Imagine holding the only copy of a centuries-old manuscript. Now, imagine using it to line a pie tin or clean your boots. As the historian Elizabeth Yale explains in the journal Book History, that’s what many people did with old writing in Early Modern England, before the invention of the kind of library archive we’re used to today.
As the Protestant Reformation took hold of the country, Yale writes, Parliament, in 1536, passed an act suppressing monasteries. Over the next two decades, England emptied the monastic libraries. While a few antiquarians tried to salvage the material, there really wasn’t anywhere to safely store large volumes of books and paper.
“Manuscripts were everywhere,” Yale writes. “Yet they were being cut up, torn to pieces, and worn out by use until soon they could be found nowhere. The matter of manuscript—parchment and paper—was much more useful to most people than any text that might be written on it.”
Yale quotes the naturalist and antiquarian John Aubrey, who recalled being distressed at how he saw old manuscripts being reused at his grammar school in the 1630s. People used parchment covered in elegant writing to cover books, clean guns, or protect their gloves. When the rector “brewed a barrel of special Ale,” Aubrey wrote, “His use was to stop the bung-hole (under the Clay) with a sheet of Manuscript: He sayd nothing did it so well…”
Seventeenth-century scholars like Aubrey were horrified by how much ancient knowledge had been lost when the monasteries dispersed. They began salvaging what they could and finding ways to preserve them, including printing copies and creating new archives to store original work.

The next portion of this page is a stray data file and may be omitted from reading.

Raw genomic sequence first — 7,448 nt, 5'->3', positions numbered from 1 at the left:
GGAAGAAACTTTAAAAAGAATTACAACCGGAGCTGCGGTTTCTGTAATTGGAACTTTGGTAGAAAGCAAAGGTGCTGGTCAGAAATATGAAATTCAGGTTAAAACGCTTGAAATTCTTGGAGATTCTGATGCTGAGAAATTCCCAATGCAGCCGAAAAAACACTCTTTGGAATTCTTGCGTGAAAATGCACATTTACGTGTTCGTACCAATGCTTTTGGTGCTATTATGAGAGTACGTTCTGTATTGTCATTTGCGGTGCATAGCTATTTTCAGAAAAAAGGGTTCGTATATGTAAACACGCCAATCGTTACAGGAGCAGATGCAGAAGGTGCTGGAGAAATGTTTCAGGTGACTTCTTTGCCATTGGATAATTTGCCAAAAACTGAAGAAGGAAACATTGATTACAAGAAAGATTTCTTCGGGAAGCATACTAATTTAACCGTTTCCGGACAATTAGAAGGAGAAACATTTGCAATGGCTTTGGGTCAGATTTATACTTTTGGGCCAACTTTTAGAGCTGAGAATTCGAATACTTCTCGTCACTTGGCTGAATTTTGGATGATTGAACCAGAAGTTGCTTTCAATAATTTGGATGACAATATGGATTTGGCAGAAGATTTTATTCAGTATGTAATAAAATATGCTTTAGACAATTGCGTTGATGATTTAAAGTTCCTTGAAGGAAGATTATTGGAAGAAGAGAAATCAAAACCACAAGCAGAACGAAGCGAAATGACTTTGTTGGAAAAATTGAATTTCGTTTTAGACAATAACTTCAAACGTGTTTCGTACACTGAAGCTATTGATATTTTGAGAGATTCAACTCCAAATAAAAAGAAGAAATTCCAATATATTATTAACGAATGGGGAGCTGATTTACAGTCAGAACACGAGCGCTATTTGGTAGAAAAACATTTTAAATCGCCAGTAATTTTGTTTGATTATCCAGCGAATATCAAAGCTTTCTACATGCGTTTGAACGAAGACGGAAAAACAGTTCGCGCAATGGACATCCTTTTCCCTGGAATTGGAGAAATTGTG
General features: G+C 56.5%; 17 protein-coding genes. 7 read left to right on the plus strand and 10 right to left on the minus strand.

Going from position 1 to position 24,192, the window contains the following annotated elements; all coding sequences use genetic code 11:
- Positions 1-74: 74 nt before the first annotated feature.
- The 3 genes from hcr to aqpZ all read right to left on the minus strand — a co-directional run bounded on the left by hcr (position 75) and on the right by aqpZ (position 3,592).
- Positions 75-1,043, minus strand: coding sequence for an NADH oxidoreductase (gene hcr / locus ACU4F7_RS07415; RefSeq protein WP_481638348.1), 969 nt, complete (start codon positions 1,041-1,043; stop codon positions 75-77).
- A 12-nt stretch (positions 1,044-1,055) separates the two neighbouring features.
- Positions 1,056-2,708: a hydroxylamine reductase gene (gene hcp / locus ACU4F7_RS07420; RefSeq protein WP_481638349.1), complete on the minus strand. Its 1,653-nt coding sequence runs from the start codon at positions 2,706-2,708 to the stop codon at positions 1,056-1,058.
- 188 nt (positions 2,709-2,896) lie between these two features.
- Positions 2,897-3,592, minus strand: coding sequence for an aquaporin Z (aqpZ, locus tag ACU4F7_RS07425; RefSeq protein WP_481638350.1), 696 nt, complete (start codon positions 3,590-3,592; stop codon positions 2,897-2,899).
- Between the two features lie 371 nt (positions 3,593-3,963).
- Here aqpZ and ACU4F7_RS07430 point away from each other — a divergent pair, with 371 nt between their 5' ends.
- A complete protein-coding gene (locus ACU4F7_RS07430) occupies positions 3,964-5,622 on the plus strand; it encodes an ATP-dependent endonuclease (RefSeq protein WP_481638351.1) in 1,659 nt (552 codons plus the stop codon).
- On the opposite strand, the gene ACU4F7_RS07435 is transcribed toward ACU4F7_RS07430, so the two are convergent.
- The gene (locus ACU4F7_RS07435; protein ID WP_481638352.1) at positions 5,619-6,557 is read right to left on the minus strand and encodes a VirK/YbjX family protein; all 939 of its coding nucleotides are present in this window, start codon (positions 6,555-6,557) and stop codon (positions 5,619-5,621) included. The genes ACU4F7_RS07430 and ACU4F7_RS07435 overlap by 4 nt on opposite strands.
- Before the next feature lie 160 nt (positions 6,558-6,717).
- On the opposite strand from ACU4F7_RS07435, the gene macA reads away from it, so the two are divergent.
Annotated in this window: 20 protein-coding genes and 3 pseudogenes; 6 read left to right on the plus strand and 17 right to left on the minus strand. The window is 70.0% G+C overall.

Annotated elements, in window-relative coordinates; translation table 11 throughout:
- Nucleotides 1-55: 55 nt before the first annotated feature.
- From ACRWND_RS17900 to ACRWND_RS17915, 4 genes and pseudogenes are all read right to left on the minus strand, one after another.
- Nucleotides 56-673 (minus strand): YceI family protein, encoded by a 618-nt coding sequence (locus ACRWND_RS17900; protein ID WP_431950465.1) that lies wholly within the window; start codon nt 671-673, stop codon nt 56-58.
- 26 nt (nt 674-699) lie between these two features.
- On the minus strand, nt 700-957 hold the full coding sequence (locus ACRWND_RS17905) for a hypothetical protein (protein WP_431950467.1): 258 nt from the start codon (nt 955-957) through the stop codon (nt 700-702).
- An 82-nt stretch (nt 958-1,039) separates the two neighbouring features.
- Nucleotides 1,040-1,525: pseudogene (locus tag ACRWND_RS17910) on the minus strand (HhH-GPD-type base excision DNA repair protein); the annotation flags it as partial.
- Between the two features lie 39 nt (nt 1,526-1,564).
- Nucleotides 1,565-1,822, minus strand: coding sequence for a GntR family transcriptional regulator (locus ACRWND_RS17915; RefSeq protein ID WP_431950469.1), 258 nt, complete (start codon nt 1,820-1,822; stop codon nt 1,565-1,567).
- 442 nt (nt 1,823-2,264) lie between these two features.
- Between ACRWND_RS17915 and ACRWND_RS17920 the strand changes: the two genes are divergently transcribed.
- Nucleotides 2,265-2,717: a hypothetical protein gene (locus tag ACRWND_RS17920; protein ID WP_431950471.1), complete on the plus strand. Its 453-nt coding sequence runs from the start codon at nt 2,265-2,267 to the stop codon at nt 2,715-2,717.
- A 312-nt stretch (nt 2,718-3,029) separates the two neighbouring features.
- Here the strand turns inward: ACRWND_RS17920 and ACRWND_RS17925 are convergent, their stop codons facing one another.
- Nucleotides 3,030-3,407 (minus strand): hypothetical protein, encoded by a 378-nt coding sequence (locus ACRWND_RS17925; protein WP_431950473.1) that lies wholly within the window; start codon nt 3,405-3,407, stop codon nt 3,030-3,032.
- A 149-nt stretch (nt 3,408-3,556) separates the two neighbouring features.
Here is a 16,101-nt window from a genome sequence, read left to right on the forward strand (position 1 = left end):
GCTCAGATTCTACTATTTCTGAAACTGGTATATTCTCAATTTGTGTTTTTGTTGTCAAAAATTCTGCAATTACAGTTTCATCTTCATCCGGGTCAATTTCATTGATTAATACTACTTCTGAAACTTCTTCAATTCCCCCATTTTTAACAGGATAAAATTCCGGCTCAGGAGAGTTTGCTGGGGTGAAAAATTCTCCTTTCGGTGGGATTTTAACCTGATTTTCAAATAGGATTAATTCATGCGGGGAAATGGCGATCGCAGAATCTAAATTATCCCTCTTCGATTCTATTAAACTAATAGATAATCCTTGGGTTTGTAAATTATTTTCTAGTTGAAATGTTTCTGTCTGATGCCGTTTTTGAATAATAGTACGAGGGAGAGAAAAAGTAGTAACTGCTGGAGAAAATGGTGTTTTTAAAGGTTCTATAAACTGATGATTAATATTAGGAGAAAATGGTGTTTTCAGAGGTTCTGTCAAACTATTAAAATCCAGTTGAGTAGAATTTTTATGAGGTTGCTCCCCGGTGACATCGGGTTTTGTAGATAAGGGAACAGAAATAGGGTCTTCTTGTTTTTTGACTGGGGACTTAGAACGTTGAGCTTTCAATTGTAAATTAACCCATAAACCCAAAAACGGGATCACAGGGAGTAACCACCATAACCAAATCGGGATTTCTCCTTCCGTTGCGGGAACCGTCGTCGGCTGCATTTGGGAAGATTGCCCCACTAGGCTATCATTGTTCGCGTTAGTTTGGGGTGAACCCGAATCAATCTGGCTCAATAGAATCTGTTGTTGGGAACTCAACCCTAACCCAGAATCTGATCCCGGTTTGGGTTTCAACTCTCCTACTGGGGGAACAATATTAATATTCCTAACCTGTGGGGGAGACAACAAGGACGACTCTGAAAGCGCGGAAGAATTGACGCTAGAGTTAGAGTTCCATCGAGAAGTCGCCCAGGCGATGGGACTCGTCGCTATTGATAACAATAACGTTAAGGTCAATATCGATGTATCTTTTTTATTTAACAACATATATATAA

Since many antiquarians were also naturalists, they quickly adopted preservation efforts to keep track of, and share, new scientific findings too. Following the ideas of the philosopher Francis Bacon, they increasingly viewed papers as a fundamental part of empirical research, working together to gather, organize, and build on data. To protect the writing, both new and old, scholars created new institutions. One of these was the Ashmolean Museum at Oxford University, founded by Elias Ashmole. Ashmole left his large collection of papers, manuscripts, and books to the university on the condition that it would house them permanently and employ a Keeper to maintain and catalog the material.
Scholars’ efforts to preserve the written word went far beyond keeping finished work or the papers of historically important thinkers. After naturalists’ deaths, they might go through their studies and find places in the archives for fragmentary notes, diagrams, and drawings. “Thus naturalists searched for papers just as they hunted down curious or obscure species of plants and animals, odd stones, or descriptions of extreme weather in faraway places,” Yale writes.
It’s hard to imagine what seventeenth-century archivists would have made of today’s technology, which lets us store whole libraries on a hard drive and share writing instantaneously with people all over the world. But Yale notes that archivists today face the same questions they did back then: what information to collect and how to store, catalog, share it effectively.